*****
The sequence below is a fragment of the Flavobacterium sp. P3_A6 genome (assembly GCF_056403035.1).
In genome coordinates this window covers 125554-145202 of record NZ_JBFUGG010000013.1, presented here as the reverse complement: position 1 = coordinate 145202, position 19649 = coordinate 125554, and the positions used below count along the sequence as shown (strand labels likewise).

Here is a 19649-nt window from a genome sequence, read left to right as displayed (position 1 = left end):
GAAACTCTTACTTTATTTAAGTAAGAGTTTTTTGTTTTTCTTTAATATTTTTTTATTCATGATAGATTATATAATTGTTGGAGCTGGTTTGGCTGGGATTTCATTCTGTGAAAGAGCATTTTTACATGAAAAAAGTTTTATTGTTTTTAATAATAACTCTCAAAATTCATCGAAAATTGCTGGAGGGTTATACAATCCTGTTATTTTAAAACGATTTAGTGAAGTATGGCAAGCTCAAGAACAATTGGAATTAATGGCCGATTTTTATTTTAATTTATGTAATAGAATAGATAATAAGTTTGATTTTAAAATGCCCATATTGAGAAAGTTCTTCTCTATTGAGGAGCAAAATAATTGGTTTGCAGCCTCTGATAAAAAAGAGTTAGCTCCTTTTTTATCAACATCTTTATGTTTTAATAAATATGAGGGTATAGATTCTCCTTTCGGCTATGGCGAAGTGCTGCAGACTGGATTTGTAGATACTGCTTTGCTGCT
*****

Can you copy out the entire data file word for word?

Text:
The sequence below is a fragment of the Flavobacterium sp. P3_A6 genome (assembly GCF_056403035.1).
In genome coordinates this window covers 125554-145202 of record NZ_JBFUGG010000013.1, presented here as the reverse complement: position 1 = coordinate 145202, position 19649 = coordinate 125554, and the positions used below count along the sequence as shown (strand labels likewise).

Here is a 19649-nt window from a genome sequence, read left to right as displayed (position 1 = left end):
GAAACTCTTACTTTATTTAAGTAAGAGTTTTTTGTTTTTCTTTAATATTTTTTTATTCATGATAGATTATATAATTGTTGGAGCTGGTTTGGCTGGGATTTCATTCTGTGAAAGAGCATTTTTACATGAAAAAAGTTTTATTGTTTTTAATAATAACTCTCAAAATTCATCGAAAATTGCTGGAGGGTTATACAATCCTGTTATTTTAAAACGATTTAGTGAAGTATGGCAAGCTCAAGAACAATTGGAATTAATGGCCGATTTTTATTTTAATTTATGTAATAGAATAGATAATAAGTTTGATTTTAAAATGCCCATATTGAGAAAGTTCTTCTCTATTGAGGAGCAAAATAATTGGTTTGCAGCCTCTGATAAAAAAGAGTTAGCTCCTTTTTTATCAACATCTTTATGTTTTAATAAATATGAGGGTATAGATTCTCCTTTCGGCTATGGCGAAGTGCTGCAGACTGGATTTGTAGATACTGCTTTGCTGCT